While legislation is clear, the reality is less so. I have seen this in my own country, where poverty, gender, and disability all act as barriers to education. But these challenges to access and quality education must be seen as calls to action, not as paralysers of progress. We require a global recommitment to the promises we have made to our children. We need a commitment to radical inclusion so we can reach every child with their right to education.
Radical inclusion necessitates a last-first approach. In Sierra Leone, we focus in particular on girls (including pregnant girls and parent learners), children with disabilities, and those left behind through poverty or geography.
A vision of radical inclusion in education
What do we mean by radical inclusion? A central focus on radical inclusion necessitates a last-first approach, putting the most marginalised children at the heart of our policymaking. In Sierra Leone, we focus in particular on girls (including pregnant girls and parent learners), children with disabilities (physical, cognitive and psycho-social), and those left behind through poverty or geography. These children are the most vulnerable and marginalised and need the greatest support to realise their potential. An expanded view of inclusion, one that speaks of every child’s right to a quality education, is inarguable legally and morally. It is critical to ensure there are no political obstacles for certain groups of children. Every child, every day, everywhere, and at every level. It is that simple.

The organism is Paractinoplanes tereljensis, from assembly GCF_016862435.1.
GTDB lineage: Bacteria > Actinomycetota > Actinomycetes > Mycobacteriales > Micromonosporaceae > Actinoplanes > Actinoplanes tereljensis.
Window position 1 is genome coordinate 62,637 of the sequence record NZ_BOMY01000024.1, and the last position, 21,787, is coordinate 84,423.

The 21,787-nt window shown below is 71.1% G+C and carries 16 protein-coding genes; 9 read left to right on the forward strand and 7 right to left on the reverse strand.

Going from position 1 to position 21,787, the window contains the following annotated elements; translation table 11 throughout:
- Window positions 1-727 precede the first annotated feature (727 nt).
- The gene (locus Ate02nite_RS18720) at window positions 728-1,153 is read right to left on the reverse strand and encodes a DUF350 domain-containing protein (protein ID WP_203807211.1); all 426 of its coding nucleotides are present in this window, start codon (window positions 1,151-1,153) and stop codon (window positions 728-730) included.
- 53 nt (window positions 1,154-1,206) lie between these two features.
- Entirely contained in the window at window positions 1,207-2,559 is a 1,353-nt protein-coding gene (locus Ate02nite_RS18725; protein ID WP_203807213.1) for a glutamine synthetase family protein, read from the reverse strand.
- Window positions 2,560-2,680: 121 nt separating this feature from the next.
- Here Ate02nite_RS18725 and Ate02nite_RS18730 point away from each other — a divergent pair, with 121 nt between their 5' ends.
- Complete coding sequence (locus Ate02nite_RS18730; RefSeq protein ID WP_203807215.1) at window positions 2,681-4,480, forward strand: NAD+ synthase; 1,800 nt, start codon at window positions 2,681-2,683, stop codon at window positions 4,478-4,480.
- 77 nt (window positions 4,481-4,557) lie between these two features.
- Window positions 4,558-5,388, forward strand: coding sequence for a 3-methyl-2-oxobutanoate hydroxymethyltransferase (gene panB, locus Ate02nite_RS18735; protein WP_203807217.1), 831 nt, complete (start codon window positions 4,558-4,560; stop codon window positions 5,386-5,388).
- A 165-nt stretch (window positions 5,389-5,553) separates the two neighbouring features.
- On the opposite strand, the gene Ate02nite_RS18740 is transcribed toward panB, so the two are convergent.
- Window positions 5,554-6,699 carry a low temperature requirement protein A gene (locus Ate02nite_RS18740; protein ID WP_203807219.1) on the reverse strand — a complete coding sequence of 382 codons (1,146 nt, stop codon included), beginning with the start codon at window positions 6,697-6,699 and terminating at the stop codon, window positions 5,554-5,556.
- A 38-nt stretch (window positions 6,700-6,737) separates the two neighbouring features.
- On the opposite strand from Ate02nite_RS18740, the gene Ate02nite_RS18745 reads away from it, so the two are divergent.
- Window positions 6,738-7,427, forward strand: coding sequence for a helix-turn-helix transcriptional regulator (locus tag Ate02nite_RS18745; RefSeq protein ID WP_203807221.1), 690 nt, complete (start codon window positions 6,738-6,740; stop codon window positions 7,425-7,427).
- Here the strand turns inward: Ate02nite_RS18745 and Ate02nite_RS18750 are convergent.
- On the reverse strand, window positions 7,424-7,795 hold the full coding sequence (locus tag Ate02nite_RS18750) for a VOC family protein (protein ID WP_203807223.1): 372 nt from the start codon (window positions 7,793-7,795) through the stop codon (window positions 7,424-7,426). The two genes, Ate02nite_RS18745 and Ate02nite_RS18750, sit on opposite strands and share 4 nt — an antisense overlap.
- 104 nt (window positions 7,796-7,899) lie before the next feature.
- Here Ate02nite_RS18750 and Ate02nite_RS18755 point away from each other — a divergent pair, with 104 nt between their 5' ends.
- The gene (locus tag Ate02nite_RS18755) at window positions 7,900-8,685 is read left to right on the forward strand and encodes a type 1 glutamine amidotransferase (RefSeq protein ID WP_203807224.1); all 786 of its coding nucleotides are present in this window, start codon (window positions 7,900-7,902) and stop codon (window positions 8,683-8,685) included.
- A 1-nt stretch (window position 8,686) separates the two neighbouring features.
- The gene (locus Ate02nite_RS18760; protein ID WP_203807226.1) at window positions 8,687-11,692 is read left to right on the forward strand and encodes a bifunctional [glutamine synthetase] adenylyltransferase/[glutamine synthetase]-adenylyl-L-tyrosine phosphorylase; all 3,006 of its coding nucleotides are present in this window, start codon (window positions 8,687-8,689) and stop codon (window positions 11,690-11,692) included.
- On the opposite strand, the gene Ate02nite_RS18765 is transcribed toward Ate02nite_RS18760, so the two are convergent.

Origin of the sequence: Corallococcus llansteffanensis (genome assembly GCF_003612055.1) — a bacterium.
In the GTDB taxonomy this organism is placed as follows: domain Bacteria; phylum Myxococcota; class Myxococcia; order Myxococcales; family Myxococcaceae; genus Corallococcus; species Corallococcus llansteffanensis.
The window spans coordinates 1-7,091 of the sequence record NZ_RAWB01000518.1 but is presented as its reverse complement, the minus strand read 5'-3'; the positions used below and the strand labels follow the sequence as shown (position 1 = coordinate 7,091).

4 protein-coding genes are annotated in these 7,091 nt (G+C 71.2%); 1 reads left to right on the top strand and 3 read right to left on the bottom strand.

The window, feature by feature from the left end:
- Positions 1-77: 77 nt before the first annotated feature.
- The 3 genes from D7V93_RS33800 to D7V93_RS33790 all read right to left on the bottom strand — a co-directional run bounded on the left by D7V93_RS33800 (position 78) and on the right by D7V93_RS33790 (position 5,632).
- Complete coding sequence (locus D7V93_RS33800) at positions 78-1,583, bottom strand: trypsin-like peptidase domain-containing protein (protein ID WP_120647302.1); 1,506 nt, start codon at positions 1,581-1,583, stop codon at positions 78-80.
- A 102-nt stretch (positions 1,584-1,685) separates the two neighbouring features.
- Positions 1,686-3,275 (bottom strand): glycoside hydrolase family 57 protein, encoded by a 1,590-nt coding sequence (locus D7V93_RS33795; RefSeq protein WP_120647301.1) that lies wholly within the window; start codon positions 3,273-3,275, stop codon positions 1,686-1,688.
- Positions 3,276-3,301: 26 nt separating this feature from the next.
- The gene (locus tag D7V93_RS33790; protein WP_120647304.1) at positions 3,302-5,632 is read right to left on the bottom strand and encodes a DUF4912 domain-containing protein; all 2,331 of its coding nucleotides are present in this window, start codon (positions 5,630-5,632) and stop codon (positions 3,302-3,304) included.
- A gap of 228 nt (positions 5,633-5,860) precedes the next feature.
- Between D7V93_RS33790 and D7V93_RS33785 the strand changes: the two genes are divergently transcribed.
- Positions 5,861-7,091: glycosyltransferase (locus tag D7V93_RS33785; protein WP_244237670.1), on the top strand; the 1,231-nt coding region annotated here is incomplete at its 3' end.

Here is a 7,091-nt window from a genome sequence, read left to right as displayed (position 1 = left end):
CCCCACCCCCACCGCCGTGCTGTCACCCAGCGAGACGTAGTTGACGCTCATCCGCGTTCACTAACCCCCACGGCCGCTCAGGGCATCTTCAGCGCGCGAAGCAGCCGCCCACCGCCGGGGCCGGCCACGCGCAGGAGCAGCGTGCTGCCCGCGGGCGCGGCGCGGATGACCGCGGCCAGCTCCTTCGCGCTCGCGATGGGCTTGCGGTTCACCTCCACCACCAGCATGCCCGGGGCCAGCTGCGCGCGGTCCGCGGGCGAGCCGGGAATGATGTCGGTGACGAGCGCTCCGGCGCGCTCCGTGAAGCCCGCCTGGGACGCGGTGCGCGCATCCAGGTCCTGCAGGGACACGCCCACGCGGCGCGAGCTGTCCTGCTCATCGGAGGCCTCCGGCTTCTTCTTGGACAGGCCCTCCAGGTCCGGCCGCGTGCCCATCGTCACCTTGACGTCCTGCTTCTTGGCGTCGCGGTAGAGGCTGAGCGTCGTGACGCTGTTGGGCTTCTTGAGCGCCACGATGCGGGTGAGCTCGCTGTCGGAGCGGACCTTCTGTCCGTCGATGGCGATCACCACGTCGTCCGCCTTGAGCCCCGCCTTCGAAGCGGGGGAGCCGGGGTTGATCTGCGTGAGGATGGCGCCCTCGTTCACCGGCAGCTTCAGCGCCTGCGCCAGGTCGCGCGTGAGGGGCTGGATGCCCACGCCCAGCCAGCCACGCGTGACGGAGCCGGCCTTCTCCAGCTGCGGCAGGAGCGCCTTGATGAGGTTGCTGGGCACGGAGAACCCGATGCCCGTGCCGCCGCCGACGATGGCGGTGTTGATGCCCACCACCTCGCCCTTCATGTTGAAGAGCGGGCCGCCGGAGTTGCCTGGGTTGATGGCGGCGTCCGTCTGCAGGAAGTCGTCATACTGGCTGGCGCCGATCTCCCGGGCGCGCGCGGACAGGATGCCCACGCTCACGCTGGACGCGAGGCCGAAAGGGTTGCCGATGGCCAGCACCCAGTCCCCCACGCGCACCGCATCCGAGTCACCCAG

Radical inclusion also necessitates a rethink of the needs of children who face particular obstacles. Flexible and inclusive structures– in terms of infrastructure, curriculum, and school environment – prevent children from facing barriers that could see them miss out on their right to education. For example, returning new parents in school will need specific support, as will learners with disabilities in non-special schools. Let us build a staircase to the future. We should never create a system where missing a step means missing out for good.
Fragile systems require strong solutions
The COVID-19 pandemic has demonstrated the fragility of our education and eco-systems. The future is not stable for every child, and the risk of being out of school is only likely to increase as the impacts of climate change intensify. Already, floods, storms, droughts, and other disasters are keeping children out of school and forcing families to flee their homes. As these impacts worsen, the need to ensure our systems are built flexibly and inclusively will only increase. A policy of radical inclusion, once again, becomes the only pathway to success.